WHY IS PSHE IMPORTANT?
‘The evidence shows that PSHE education can improve the physical and psychosocial wellbeing of pupils. A virtuous cycle can be achieved, whereby pupils with better health and well-being achieve better academically’.
PSHE Education: A Review of Impact and Effective Practice, DfE, 2015
Personal, Social, Health and Economic (PSHE) education is a school subject through which pupils develop the knowledge, skills and attributes they need to manage their lives, now and in the future. These skills and attributes help pupils to stay healthy, safe and prepare them for life and work in modern Britain. When taught well, PSHE education helps pupils to achieve their academic potential, and leave school equipped with skills they will utilise throughout later life.
WHAT IS PSHE?
Under the core themes of ‘Health and Wellbeing’, ‘Relationships’ and ‘Living in the Wider World’, PSHE helps pupils to manage many of the most critical opportunities, challenges and responsibilities they will face growing up. PSHE helps children and young people to achieve their potential by supporting their wellbeing and tackling issues that can affect their ability to learn, such as anxiety and unhealthy relationships. PSHE also helps pupils to develop skills and aptitudes - like teamwork, communication, and resilience - that are crucial to navigating the challenges and opportunities of the modern world, and are increasingly valued by employers. Few other subjects offer students the opportunity to consider and debate aspects of life which are crucial, not only to inform their views on world events and major social issues, but also by forming their own sense of responsibility within the community.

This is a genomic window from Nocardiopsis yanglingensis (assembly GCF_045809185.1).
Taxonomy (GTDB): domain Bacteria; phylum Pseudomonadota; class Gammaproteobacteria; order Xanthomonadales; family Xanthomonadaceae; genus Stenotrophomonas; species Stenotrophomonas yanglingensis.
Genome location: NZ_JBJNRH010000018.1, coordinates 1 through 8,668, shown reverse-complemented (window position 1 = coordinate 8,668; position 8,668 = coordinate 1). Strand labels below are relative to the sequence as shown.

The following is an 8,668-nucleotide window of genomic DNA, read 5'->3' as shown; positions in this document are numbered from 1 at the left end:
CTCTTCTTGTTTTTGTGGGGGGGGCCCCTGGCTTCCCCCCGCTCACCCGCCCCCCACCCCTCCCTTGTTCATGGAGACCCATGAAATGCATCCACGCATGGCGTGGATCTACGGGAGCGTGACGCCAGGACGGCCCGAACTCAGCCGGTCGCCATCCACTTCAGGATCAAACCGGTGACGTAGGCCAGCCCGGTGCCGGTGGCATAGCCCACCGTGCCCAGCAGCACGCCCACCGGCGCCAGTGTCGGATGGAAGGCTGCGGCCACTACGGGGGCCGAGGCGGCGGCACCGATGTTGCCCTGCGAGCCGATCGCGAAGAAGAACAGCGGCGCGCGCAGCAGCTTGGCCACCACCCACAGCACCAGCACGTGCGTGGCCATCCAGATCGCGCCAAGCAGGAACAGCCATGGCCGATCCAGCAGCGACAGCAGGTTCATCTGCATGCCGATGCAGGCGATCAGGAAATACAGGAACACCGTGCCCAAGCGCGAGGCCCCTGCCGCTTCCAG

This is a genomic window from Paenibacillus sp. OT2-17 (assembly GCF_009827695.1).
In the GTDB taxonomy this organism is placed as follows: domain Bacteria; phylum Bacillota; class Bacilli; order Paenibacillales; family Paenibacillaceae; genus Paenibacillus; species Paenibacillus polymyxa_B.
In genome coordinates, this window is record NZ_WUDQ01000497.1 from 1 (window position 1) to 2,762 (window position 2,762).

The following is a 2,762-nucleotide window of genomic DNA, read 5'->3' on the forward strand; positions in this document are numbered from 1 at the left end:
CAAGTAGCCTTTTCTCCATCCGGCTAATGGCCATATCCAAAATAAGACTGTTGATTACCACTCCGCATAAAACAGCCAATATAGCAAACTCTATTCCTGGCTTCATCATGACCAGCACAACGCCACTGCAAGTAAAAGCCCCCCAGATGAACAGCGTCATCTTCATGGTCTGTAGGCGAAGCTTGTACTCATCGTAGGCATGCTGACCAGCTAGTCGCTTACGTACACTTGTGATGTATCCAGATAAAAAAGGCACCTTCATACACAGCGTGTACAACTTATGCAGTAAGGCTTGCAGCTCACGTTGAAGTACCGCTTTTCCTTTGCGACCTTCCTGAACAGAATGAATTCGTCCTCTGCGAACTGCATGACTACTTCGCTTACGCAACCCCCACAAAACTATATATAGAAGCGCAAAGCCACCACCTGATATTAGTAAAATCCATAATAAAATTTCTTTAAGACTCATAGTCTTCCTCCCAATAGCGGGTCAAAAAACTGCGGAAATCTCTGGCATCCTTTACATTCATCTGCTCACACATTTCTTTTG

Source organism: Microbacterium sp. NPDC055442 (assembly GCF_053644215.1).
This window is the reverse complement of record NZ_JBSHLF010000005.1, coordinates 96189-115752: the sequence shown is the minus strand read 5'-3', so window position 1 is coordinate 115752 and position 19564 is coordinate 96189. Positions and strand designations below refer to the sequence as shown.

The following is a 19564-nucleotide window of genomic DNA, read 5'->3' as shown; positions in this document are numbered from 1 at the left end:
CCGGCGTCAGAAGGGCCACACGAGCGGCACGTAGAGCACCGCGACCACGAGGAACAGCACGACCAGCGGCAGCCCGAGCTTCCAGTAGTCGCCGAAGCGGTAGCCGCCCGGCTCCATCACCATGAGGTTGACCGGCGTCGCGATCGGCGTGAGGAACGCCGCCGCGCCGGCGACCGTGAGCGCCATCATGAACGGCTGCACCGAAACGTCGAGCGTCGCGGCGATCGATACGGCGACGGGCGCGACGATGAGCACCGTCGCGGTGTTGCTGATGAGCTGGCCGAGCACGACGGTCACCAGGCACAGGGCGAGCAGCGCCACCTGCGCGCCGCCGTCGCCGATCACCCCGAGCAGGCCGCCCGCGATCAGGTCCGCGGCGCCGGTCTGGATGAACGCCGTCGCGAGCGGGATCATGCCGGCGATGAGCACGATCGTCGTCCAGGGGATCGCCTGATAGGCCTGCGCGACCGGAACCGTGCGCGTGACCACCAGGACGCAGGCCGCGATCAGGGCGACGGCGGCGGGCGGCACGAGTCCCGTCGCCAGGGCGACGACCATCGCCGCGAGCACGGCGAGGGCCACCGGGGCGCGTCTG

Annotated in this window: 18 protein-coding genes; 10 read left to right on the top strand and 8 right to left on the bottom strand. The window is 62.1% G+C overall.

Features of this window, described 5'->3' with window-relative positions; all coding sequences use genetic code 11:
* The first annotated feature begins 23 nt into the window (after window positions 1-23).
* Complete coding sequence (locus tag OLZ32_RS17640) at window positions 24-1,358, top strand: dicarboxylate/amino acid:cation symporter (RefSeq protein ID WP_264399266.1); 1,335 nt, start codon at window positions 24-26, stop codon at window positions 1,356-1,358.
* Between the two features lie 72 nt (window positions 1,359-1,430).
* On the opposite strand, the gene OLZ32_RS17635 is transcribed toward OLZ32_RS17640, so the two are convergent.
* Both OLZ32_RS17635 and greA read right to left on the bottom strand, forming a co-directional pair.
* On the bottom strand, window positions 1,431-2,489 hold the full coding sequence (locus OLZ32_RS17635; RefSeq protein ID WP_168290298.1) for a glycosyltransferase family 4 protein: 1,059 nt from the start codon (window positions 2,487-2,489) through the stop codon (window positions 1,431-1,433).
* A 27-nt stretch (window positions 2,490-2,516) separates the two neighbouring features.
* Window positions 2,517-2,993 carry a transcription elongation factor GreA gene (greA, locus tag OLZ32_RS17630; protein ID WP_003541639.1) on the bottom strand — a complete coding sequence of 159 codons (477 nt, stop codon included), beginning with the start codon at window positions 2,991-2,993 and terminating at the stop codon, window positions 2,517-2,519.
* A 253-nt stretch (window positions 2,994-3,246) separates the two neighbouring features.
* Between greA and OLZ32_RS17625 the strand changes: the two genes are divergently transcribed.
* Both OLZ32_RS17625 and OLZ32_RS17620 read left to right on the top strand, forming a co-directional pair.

As a Church of England High School, it is our firm belief that all young people should be able to think about and discuss events in the world around them whilst sharing in the diversity of our community and ultimately the community of God. Our ‘Living Education’ programme gives young people the opportunity to understand the importance of tolerance and understand why people hold different beliefs, in order to foster positive social interaction. This involves groups working in a climate of trust and mutual respect which is established early on through the creation of a class agreement which is referred to throughout the year. Teaching aims to consistently challenge prejudices and the work handles sensitive, controversial and topical issues ensuring all pupils’ opinions are valued, heard and even challenged in a safe and supportive environment.